The Academy for Lease and Finance Professionals (ALFP) is a three-day event designed to fully prepare an individual to sit for the CLFP exam assuming the attendee has already self-studied. During the first two days, all of the required sections of the CLFP exam are covered in-depth and on the third day, the exam is offered, but not mandatory.

Students are strongly advised to have read and studied The Certified Lease & Finance Professionals' Handbook prior to attending the class in order to ensure success.

Online Public ALFP
November 5 – 7, 2020 (map)

CoreTech Leasing
Online Public ALFP
December 17 -19, 2020 (map)

Ascentium Capital Private
Online ALFP
Jan 7 – 9, 2021
4141 N. Scottsdale Rd., Scottsdale, AZ 85251
(Keyser Conference Room)

KEY Equipment Finance
Online Public ALFP
February 22 – 25, 2021
9:00am – 5:00pm. Central.
If you are interested in attending, please contact Reid Raykovich, Executive Director:

About Academy


With Retail Bankruptcies on the Rise, Opportunities
for Distressed Mergers & Acquisitions Increase

(Opportunities for Leasing and Loans)

While there were already a number of high profile retail bankruptcies in 2019, current economic conditions and pandemic-related market challenges have exacerbated an already difficult retail environment, which has led to a significant increase in bankruptcies in 2020. Year to date, more than 30 major retail and restaurant chains have filed for bankruptcy, which is more than in all of 2019. Furthermore, 2020 is on track to have the highest number of retail bankruptcies in 10 years. Although the Q4 holiday season often provides the strongest quarterly financial performance for many retailers, which may slow the pace of bankruptcy filings, projected holiday sales numbers may be uncertain this year, and additional bankruptcies are still likely to follow by year end.

Despite these bleak statistics, distressed companies may present attractive targets for strategic and private equity buyers with available cash or access to financing on favorable terms. Distressed M&A transactions may offer certain advantages that can be attractive to buyers, such as the potential to purchase at a discounted price or the ability to complete a transaction on an accelerated timetable. Already, the retail market has begun to see the reemergence under new ownership of some shuttered companies that were the targets of liquidation sales and distressed M&A transactions within the past two years. Some of these retailers have relaunched with modified business strategies, such as a significantly reduced number of brick and mortar locations or an exclusively online presence. The distressed M&A transaction opportunities resulting from existing market conditions will likely play an increasingly important role in overall M&A deal activity and could lead to a reshaping of the retail landscape in the near future.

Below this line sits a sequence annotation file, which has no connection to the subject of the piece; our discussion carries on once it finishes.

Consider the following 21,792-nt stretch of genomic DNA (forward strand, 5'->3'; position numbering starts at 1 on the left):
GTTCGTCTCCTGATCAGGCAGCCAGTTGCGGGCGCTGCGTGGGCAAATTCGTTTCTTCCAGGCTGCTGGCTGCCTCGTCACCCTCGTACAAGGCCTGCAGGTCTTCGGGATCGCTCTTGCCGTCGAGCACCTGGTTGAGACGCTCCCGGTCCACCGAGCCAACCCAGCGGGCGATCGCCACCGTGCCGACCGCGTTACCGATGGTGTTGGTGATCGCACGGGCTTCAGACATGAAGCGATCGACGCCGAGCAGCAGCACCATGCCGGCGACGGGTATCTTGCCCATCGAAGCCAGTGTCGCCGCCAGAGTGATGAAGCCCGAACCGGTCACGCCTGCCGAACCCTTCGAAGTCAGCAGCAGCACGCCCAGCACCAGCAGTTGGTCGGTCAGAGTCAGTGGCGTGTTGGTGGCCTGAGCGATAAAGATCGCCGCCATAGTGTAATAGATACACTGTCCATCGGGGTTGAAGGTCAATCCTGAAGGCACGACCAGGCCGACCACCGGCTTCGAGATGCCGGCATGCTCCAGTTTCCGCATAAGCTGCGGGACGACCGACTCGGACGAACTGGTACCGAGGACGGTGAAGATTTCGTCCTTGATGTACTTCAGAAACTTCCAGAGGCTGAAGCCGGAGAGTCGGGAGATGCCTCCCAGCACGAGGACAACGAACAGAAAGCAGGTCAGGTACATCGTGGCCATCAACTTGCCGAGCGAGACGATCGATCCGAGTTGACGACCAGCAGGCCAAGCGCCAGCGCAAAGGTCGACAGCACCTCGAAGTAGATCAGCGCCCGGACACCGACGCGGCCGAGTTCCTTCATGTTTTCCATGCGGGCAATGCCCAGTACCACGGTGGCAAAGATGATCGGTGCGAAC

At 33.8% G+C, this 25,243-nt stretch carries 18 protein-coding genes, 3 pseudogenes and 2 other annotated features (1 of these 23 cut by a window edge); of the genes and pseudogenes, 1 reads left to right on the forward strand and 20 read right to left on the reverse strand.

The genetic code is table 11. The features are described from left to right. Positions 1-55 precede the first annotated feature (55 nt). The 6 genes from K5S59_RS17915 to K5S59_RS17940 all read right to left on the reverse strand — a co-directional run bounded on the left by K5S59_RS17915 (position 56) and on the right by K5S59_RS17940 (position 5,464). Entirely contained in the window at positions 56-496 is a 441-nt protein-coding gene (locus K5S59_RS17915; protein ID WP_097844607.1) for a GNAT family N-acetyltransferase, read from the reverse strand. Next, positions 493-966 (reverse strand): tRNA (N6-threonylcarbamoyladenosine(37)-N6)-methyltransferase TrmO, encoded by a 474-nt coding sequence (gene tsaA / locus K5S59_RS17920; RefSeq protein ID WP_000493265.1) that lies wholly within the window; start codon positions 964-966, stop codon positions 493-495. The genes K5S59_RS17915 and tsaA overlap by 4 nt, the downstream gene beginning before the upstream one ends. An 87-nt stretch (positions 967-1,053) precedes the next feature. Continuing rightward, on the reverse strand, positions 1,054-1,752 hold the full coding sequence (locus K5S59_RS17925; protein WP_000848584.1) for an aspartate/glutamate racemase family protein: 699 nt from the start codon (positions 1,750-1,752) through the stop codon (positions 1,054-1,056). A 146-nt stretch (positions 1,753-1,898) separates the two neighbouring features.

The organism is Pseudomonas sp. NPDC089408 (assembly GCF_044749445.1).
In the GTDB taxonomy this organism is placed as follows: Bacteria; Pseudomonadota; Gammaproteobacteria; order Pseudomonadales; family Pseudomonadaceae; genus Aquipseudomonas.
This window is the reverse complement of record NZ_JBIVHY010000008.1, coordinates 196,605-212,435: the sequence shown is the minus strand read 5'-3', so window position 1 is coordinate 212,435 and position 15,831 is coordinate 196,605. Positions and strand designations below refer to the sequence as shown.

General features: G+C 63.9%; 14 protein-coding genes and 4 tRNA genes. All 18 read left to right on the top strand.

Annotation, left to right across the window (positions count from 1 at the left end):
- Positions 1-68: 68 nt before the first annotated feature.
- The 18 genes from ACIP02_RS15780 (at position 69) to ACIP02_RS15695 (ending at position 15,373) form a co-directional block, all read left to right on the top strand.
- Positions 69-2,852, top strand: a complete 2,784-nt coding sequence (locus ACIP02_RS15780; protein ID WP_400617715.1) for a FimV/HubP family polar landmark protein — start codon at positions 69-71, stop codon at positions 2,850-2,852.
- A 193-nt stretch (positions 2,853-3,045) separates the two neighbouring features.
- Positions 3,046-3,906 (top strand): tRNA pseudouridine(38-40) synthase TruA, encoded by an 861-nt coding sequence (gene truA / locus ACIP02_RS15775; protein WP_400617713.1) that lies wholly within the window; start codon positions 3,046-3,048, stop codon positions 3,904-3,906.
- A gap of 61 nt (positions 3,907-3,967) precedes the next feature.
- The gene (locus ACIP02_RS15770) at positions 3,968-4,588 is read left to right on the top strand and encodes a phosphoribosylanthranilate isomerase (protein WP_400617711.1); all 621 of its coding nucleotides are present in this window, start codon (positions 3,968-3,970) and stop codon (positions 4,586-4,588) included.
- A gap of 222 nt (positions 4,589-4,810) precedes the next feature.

Candace L. Moss
Copyright © 2020, Hunton Andrews Kurth LLP. All Rights Reserved.


Top Gov. Cuomo Advisor Says New York Will
Legalize Cannabis by April 2021

New York Gov. Andrew Cuomo’s top cannabis advisor says that marijuana legalization legislation will be introduced again through the state budget in January 2021. The objective of this will be to enact reform by April 2021. The advisor also previewed the state regulations for CBD products derived from hemp, including food items and infused drinks.

In an interview with David Culver from Canopy Growth Corp, Axel Bernabe, assistant counsel to the governor, discussed how the effort to legalize cannabis in surrounding states only emphasized the need for reform in New York. He stated that the legislation the governor plans to introduce, which prioritizes economic development and social equity, would serve as a model for other states.

Bernabe acknowledged that New Jersey may legalize cannabis before the state of New York as New Jersey voters are scheduled to approve a legalization referendum next month. He also noted that New York officials were monitoring New Jersey closely. In addition, Bernabe states that state officials were working on reintroducing the measure in the January budget and planned to  get it done by April 1 next year.